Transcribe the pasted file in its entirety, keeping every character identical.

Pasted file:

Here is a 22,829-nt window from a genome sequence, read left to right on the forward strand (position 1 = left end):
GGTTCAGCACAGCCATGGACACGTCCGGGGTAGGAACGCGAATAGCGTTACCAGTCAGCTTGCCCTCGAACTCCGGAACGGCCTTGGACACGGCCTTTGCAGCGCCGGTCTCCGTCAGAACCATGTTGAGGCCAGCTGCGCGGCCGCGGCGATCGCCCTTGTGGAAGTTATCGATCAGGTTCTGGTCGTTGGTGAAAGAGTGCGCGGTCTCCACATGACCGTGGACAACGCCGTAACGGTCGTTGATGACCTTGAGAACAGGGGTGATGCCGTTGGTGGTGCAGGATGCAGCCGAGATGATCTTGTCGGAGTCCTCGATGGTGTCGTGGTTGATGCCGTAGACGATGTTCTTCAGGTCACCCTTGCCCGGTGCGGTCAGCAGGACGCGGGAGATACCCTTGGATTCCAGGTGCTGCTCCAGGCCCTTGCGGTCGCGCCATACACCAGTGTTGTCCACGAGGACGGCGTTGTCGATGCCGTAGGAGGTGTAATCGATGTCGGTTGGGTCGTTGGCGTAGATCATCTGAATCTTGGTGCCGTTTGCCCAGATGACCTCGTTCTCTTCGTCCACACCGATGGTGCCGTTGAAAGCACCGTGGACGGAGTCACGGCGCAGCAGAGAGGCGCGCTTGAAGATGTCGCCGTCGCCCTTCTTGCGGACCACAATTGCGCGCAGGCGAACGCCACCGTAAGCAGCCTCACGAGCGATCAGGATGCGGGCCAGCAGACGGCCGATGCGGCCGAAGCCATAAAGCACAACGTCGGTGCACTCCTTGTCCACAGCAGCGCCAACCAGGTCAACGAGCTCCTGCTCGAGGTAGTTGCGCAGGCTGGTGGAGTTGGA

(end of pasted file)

Here is a 22,829-nt window from a genome sequence, read left to right on the forward strand (position 1 = left end):
GGTTCAGCACAGCCATGGACACGTCCGGGGTAGGAACGCGAATAGCGTTACCAGTCAGCTTGCCCTCGAACTCCGGAACGGCCTTGGACACGGCCTTTGCAGCGCCGGTCTCCGTCAGAACCATGTTGAGGCCAGCTGCGCGGCCGCGGCGATCGCCCTTGTGGAAGTTATCGATCAGGTTCTGGTCGTTGGTGAAAGAGTGCGCGGTCTCCACATGACCGTGGACAACGCCGTAACGGTCGTTGATGACCTTGAGAACAGGGGTGATGCCGTTGGTGGTGCAGGATGCAGCCGAGATGATCTTGTCGGAGTCCTCGATGGTGTCGTGGTTGATGCCGTAGACGATGTTCTTCAGGTCACCCTTGCCCGGTGCGGTCAGCAGGACGCGGGAGATACCCTTGGATTCCAGGTGCTGCTCCAGGCCCTTGCGGTCGCGCCATACACCAGTGTTGTCCACGAGGACGGCGTTGTCGATGCCGTAGGAGGTGTAATCGATGTCGGTTGGGTCGTTGGCGTAGATCATCTGAATCTTGGTGCCGTTTGCCCAGATGACCTCGTTCTCTTCGTCCACACCGATGGTGCCGTTGAAAGCACCGTGGACGGAGTCACGGCGCAGCAGAGAGGCGCGCTTGAAGATGTCGCCGTCGCCCTTCTTGCGGACCACAATTGCGCGCAGGCGAACGCCACCGTAAGCAGCCTCACGAGCGATCAGGATGCGGGCCAGCAGACGGCCGATGCGGCCGAAGCCATAAAGCACAACGTCGGTGCACTCCTTGTCCACAGCAGCGCCAACCAGGTCAACGAGCTCCTGCTCGAGGTAGTTGCGCAGGCTGGTGGAGTTGGA